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It’s that awful time of year again: spring daylight saving time. At 2:00 am on May 11, Americans will all set their clocks forward one hour. While this is good news for getting to actually experience sunlight again after the long, dark winter, setting your clocks forward unfortunately also means a lost hour of sleep. That single hour of lost sleep might not sound like much, but a leading sleep researcher at at Harvard Medical School says that hour causes accidents every year. Is daylight saving time worth the cost?

Harvard associate professor of medicine Jeanne Duffy sat down with The Harvard Gazette recently to discuss the upcoming daylight saving time. Duffy has spent her career studying the negative health effects of chronic insufficient sleep, particularly the interactions between sleep and metabolism. In the interview, Duffy says that every year, daylight saving time causes an uptick in accidents on the first workday after the clock change:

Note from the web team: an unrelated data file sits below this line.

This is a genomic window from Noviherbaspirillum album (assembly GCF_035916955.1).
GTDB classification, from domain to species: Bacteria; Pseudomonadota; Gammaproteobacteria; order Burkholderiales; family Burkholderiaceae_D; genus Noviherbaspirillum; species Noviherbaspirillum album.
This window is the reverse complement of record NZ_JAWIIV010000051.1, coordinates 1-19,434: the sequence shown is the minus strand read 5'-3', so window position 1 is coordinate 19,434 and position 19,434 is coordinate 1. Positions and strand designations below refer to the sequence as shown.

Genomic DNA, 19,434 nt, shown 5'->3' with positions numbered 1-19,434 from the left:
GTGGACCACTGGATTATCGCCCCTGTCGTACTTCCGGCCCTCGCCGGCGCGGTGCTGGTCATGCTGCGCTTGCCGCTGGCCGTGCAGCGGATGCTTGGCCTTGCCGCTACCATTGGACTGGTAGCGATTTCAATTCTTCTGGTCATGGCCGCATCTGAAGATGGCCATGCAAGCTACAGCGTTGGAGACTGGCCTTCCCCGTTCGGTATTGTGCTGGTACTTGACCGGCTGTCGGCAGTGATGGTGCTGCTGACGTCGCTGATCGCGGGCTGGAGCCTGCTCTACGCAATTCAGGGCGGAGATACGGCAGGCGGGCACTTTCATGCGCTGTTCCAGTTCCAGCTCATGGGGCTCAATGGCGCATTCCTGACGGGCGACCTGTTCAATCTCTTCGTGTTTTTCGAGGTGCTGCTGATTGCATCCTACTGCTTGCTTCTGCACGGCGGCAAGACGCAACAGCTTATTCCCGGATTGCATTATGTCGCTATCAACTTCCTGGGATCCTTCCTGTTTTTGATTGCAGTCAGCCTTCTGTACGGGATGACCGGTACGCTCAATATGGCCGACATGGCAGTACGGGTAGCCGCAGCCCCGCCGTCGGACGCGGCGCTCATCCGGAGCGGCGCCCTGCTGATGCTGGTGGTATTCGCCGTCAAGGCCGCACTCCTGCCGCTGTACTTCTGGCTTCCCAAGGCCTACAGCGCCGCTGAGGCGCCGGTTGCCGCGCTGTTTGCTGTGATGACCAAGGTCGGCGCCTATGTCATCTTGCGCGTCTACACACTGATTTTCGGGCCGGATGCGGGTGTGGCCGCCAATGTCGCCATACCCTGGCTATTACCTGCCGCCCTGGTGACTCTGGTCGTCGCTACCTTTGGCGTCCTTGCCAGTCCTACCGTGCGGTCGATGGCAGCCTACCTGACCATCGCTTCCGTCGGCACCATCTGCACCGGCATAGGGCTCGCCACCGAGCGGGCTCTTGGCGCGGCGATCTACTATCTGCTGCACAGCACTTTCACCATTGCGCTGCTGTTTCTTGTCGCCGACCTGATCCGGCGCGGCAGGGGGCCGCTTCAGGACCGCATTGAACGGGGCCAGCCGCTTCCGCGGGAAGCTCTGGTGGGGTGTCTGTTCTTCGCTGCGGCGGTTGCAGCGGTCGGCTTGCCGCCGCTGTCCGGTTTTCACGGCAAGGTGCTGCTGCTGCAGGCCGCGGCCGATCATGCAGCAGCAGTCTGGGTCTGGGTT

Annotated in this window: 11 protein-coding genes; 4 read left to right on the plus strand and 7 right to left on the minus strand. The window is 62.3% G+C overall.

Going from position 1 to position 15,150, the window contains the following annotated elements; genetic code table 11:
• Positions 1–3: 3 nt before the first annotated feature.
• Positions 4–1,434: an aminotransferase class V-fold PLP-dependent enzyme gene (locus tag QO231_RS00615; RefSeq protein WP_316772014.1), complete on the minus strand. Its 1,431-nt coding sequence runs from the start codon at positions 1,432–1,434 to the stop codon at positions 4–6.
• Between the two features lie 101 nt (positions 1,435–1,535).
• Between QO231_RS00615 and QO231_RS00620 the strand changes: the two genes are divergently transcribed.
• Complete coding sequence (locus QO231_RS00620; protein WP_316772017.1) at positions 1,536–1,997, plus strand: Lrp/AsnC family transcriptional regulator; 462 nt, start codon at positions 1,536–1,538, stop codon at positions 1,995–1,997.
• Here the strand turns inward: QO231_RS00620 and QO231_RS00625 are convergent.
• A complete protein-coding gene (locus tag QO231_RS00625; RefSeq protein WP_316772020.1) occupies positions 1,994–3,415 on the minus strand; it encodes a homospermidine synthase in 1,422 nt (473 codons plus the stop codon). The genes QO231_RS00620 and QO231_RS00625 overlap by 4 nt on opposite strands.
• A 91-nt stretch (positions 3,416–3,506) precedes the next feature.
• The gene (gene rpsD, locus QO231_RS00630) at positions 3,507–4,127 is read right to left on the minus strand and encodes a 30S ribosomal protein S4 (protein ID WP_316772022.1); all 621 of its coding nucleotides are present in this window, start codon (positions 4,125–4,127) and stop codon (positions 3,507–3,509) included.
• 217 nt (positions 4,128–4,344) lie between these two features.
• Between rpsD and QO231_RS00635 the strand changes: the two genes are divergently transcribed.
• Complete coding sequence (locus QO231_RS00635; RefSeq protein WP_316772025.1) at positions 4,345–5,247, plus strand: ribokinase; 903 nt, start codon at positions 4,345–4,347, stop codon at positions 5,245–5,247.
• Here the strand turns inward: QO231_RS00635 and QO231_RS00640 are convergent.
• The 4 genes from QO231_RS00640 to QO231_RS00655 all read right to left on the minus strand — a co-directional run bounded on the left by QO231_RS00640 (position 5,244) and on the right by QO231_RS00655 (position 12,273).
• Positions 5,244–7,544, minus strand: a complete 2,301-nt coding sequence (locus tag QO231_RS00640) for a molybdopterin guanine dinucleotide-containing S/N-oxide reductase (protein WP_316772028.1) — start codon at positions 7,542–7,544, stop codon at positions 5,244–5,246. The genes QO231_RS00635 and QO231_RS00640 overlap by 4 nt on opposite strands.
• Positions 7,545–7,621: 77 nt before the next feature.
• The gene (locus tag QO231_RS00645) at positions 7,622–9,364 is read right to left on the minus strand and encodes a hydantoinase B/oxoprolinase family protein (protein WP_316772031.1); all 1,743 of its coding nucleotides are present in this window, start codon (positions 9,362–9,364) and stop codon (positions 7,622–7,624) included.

The problem is that we as a society are so sleep-deprived that when we lose that additional hour of sleep, it really throws us. In fact, there have been studies done both here in the U.S. and in the U.K. that show that on the Monday after that time zone change, there’s about a 10 percent increase in automobile accidents. That does not happen in the fall when the clocks change the other way and we get an extra hour of sleep.

To prevent accidents in the week following the daylight saving time change, Duffy recommends planning ahead to go to sleep early, allowing your body to adjust to new bed and wake times slowly. Or, she adds, you can merely increase your coffee intake. “Recognize that you are much more vulnerable to having an accident due to inattention from sleep loss, especially those first couple of days,” Duffy says. “Drink an extra cup of coffee or, if you can, take the train to work, and go to bed a little earlier as well.” Better yet, why not call in sick? Seems like a great time to escape the recycled air of your fart-filled office and get outside for a few days. Just remember to lay low on social media.

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